The word cripple - can someone explain its usage to me?
I thought saying "The young soldier was crippled by a roadside bomb in Iraq" would be okay? If so, can you then call him a cripple, or describe him as crippled without causing offence?
Was there ever a time when someone could use the word 'cripple' to mean 'disabled' without offence being given or taken by either party?
Also, when the 'Spastic Society' was formed, did spastic have the connotations it would now if I called someone at work 'a fucking spastic'?
JWH, almost any phrase will be used pejoratively, once it enters the mainstream. Referring to children as "special" meaning that they are different, rather than inferior, was once meant to highlight that there was nothing wrong with them. I can guarantee that it was less than a month before schoolkids were bellowing "Speshuuuuuuul!!!" at each other on the playground.
When a phrase is used primarily as a term of abuse then it's time to change to a different one, until it can be reclaimed. Or, at least, that's how I think of it.
Sure. "Retarded," "moron," "imbecile," etc. all began as perfectly acceptable clinical terms. It's something of a never-ending treadmill.
Actually, "special" was a valiant try. The word was already in common usage, so it was much harder for it to acquire a negative connotation, but I have no doubt that Mr. Ducker is correct and that it did in fairly short order.
Andrew D: I think the reason we have ended up with physically handicapped and mentally handicapped instead of cripple and spastic are precisely because they are clumsy - and thus they make really lousy playground chants. Similarly 'Afrian American' rather than black in the US.
It is interesting that the Daily Mail reader's mantra is 'It's political correctness gone mad'. Not 'It's political correctness'. Which sort of implies that even in their minds, there is a form of political correctness not gone mad.
Maybe there is a useful distinction here:
Political correctness: the tabooing of language which tends to reinforce social injustice. (The use of 'boy' for a black man in the US would be the most blatent example).
Political correctness gone mad: the attempted tabooing of language for the purpose of casting people of a different social or political grouping as perpetrators of social injustice.
I wonder if that is useful?
I am please to see that there have been no victims of political correctness on your friends website for eight months.
Presumably she is now worrying about more important things
So yesterday I arrived at my parents' to find awaiting me a hunchback-Dakek 'countdown calendar'. Which is amusing both because, well, who do they think they're fooling -- for what other purpose is a calendar with twenty-four openings likely to be used -- and -- mainly-- because whatever else an advent calendar is, you don't count the doors down.
Blimey. Even disregarding the content entirely that's a terrible, terrible, awful website. Click on a thing to click on a thing to click on a thing to maybe see some content in three or four clicks time. Like a building made entirely of lobbies.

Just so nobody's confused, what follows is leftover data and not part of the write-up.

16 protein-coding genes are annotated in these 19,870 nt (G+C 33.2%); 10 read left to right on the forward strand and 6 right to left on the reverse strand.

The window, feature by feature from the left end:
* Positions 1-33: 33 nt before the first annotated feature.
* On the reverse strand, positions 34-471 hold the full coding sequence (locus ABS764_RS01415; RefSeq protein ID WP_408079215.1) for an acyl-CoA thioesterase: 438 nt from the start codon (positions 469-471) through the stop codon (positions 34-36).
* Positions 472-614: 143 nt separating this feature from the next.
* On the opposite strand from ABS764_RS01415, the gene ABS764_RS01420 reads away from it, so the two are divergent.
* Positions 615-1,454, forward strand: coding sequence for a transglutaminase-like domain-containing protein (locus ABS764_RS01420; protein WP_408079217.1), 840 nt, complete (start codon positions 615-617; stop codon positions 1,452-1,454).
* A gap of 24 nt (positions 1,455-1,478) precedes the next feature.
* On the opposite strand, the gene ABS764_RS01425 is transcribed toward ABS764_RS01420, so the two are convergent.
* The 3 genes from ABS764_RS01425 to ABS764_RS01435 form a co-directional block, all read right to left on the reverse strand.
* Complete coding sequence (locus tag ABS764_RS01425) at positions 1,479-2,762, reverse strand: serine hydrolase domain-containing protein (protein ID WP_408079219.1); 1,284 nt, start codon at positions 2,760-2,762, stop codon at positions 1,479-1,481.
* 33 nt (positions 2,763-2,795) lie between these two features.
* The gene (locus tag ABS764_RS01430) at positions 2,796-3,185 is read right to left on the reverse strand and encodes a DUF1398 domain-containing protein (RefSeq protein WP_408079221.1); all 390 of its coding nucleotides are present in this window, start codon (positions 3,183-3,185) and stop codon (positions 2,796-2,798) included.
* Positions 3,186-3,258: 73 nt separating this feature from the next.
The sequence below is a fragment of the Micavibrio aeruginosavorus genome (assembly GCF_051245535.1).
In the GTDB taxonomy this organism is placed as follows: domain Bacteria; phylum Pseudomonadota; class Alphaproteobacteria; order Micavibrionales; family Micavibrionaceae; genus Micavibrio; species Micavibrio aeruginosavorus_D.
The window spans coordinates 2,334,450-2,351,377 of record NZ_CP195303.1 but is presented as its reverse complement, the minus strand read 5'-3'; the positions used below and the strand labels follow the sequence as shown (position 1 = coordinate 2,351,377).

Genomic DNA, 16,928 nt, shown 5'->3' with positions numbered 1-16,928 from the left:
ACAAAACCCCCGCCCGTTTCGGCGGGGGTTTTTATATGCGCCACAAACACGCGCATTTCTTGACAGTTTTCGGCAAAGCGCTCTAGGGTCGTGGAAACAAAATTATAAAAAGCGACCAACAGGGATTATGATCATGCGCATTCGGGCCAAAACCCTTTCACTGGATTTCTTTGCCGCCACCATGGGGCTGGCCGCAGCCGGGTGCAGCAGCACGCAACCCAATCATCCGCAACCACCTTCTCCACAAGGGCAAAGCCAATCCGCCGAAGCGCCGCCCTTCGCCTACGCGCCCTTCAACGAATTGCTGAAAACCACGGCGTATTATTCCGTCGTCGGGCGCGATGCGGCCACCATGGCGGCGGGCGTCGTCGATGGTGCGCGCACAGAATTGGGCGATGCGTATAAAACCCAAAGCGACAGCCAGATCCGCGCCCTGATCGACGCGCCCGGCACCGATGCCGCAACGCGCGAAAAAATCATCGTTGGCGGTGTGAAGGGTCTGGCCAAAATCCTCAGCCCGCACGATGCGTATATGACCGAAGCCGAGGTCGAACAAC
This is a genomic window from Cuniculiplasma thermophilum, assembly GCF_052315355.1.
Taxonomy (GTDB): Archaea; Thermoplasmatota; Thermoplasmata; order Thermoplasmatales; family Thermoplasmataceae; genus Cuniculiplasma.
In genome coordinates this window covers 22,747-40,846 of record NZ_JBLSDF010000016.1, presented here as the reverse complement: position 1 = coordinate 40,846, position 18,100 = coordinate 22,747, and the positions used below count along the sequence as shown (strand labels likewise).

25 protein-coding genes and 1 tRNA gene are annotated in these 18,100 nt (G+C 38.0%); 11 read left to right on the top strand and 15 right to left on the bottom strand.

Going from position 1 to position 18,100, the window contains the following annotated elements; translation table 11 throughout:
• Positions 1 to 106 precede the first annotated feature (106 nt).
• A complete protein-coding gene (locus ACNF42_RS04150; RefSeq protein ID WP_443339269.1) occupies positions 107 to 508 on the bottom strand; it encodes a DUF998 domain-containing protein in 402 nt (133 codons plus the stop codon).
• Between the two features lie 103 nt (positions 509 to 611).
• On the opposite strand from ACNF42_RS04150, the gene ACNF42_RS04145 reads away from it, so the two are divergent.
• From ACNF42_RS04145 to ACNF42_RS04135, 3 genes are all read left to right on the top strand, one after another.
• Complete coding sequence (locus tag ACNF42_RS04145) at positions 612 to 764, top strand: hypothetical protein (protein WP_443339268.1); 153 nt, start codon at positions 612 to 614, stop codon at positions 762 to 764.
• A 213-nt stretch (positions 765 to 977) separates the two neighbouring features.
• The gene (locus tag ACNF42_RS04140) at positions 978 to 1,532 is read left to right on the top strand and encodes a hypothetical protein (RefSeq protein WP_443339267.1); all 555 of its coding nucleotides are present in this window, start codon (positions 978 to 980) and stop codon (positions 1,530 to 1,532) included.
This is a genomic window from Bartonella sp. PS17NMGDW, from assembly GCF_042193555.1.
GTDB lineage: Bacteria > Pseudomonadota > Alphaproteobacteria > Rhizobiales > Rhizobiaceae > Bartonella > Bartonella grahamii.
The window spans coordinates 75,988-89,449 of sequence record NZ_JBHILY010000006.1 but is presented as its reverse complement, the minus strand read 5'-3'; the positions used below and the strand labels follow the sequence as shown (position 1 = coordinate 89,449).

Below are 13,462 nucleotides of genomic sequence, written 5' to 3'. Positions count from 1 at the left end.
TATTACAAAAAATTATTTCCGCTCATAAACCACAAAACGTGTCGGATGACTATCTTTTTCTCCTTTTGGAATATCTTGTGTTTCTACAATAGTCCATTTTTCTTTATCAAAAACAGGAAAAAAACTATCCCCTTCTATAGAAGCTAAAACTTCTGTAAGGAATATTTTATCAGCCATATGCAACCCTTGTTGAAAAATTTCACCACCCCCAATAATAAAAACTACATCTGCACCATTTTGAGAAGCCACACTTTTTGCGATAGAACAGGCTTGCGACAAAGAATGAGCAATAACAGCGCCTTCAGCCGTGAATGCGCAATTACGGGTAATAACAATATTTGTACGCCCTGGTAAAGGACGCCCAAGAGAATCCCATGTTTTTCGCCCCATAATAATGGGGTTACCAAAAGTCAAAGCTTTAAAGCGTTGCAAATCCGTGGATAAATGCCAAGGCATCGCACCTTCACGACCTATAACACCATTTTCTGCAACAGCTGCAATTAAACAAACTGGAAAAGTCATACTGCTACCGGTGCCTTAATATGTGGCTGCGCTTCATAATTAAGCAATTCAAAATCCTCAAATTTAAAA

While it's silly, I do quite like 'Countdown Calendar', for the alliteration if nothing else. Maybe it's 'counting down' to the Doctor Who Special rather than to any other events that might be celebrated on December 25th?
In which case it'd be a Countdown to TV Action...
I didn't know you went to/were associated with York Uni. Find your comment about the Christian Union interesting - there is definitely a CU at the university now, in fact when I was there in the early 2000s, it was the subject of occasional scare stories in the student press who once referred to the presidents of the CU as holding power in a union accountable to no-one. Which is interesting, as it's been affiliated with the Universities and Colleges Christian Fellowship for some time. That said, though there were and are Christian societies associated with the chaplaincy (when I was there, Christian Focus, previously known as the Methodist and Anglican society, and the Catholic Society both held some meetings in the Catholic chaplaincy), the Christian Union never had much to do with the chaplains, with the exception of the part time evangelical chaplain who I met a grand total of once, in my first week.
Also the Christian Union never ratified as a proper Student Union society, for several reasons, but partly that not all members were allowed to vote on who could become leaders. If any York CU types are reading this, feel free to correct me, but as I understand it, only final year students were allowed to come to the meeting, where they would pray about who should take each role. (I think it then did go to an actual vote, and the CU AGM would allow all members to vote on whether they made the right decision).
Non CU Christians did criticise this system quite a bit - for instance, it bothered me that the people who were actually going to be affected by who the leaders were, were deliberately not allowed to directly vote because of some idea of 'bias', and those students not even being allowed to go to the meetings means that it is difficult to see how it could be accountable to all members.
On the other hand, I've been to plenty of society AGMs where the vote was on the basis of which people were popular, so if the CU was considering more based on how good a person would be at the job, then perhaps they would have made better decisions.
Apologies, that was a bit of a long comment, but I wondered if it would shed light on anything in the student handbook :)